More Eating and Drinking on Retreat in Assisi

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A little place just off the main square does a fine job. Little penne with cream and sausage:

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Sadly, little plates like this nearly do me in. This is supposed to be primi (a first course), not a huge bowl of pasta, but a “reasonable” portion. Nonetheless, I don’t normally gravitate to pasta (I prefer meat) and I would be satisfied with about a third of this portion. I sometimes wonder if offense is taken when (out of respect and deference to the forthcoming course) the plate returns half-eaten. Were I the chef in the kitchen, peeking my head out into the dining room to examine the visage of a gigantic American male, I would find it incomprehensible that food comes back on the plate. I would (potentially) take offense. So I try to let the waiter now that it really was quite wonderful. I’m not proud of myself.

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Guinea fowl (an “airline breast”) with black truffle stuffing wrapped in puff pastry. This may have been the first time I’ve actually eaten guinea fowl. The pastry was perfect, the breast ever so slightly dry (a quibble, not bad), not the least bit “gamey”, and the truffle was used judiciously (thank goodness) so that it gave the dish that something that only truffle can do, without destroying the other flavors.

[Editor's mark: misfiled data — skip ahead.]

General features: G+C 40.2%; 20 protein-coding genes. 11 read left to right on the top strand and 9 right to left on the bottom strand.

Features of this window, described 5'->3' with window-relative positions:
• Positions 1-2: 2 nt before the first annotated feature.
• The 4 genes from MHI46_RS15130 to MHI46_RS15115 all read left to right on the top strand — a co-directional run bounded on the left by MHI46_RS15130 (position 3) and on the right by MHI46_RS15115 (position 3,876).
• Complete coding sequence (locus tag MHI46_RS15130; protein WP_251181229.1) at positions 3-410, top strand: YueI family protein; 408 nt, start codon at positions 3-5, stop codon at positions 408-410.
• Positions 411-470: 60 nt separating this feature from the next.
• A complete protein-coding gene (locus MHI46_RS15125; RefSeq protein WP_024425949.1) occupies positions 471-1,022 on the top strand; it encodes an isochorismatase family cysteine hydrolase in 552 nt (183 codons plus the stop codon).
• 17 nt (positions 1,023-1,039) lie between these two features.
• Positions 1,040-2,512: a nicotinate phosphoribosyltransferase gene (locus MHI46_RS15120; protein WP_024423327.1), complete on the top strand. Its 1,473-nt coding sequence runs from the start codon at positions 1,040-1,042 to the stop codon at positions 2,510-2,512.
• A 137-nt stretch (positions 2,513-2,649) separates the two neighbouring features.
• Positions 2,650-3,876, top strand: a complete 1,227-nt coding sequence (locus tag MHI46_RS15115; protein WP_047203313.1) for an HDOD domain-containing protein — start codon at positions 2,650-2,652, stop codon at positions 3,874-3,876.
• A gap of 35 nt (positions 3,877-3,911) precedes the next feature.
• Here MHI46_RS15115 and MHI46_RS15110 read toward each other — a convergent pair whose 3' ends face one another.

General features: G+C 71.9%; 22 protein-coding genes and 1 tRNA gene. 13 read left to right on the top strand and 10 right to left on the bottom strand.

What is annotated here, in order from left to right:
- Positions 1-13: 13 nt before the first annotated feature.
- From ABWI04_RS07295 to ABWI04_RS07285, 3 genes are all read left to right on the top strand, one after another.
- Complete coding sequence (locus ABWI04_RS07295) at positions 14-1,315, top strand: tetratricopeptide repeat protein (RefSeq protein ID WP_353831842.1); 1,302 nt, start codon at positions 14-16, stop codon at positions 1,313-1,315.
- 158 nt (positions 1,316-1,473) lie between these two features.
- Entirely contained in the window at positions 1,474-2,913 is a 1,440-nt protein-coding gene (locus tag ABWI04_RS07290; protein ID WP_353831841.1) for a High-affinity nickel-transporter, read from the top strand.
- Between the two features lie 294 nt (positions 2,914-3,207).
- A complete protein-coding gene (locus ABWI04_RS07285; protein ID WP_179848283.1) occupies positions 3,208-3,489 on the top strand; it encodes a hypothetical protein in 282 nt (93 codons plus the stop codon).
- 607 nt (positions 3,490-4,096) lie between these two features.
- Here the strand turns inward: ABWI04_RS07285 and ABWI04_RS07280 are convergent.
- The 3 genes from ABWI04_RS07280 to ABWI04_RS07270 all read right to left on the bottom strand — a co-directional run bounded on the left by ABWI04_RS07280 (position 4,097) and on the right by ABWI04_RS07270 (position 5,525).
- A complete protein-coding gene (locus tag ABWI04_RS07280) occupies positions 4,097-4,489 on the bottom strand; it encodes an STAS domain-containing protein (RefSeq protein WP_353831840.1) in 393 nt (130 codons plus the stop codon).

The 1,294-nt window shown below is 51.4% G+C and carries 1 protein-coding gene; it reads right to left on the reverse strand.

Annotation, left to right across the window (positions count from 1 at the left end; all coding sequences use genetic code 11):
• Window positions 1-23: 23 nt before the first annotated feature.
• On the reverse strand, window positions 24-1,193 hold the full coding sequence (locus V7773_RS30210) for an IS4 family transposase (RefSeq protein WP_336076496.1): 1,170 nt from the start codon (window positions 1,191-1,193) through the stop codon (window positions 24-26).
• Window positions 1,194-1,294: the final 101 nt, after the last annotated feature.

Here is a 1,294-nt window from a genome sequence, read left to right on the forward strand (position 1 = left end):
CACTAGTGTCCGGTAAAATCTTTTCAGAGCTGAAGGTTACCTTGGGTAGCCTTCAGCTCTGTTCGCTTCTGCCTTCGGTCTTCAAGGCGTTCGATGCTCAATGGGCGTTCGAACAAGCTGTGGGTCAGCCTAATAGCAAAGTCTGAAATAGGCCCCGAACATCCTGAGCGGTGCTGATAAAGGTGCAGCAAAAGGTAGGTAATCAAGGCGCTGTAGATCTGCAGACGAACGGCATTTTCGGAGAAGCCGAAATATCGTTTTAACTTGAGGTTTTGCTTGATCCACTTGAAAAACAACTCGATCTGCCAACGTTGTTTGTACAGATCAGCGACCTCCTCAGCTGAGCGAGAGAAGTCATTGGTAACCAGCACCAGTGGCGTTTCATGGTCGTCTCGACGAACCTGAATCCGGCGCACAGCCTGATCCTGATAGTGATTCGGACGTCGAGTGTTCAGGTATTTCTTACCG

One of my favorite Italian cookbooks, The Silver Spoon, contains a dazzling array of specific recipes for every type of bird, animal, and sea-dwelling creature. Where, in American cookery, fowl or poultry suggests: (a) chicken or (b) turkey, with the occasional duck breast or odd game particular to hunters, in Italy the list is endless: guinea fowl, peahen, partridge, quail, grouse, goose, pigeon, and on and on. And these things are more widely accessible in local markets. They are somewhat more ordinary. Chicken becomes positively boring.

Perhaps it is the time of year, but you see a lot of merengue in shop windows:

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I’m not much for merengue. It isn’t for me. I know a priest who is quite fond of the merengue “bowl”, because on special occasions growing up at home, he would receive such bowls filled with berries and whipped cream. He likes them so much that he’d take them in lieu of the traditional birthday cake. To each his own.

And, I simply found this scene humorous (perhaps you can guess why):

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One thought on “More Eating and Drinking on Retreat in Assisi

  1. “If I ever go looking for my heart’s desire again, I won’t look any further than my own back yard. Because if it isn’t there, I never really lost it to begin with.” ?

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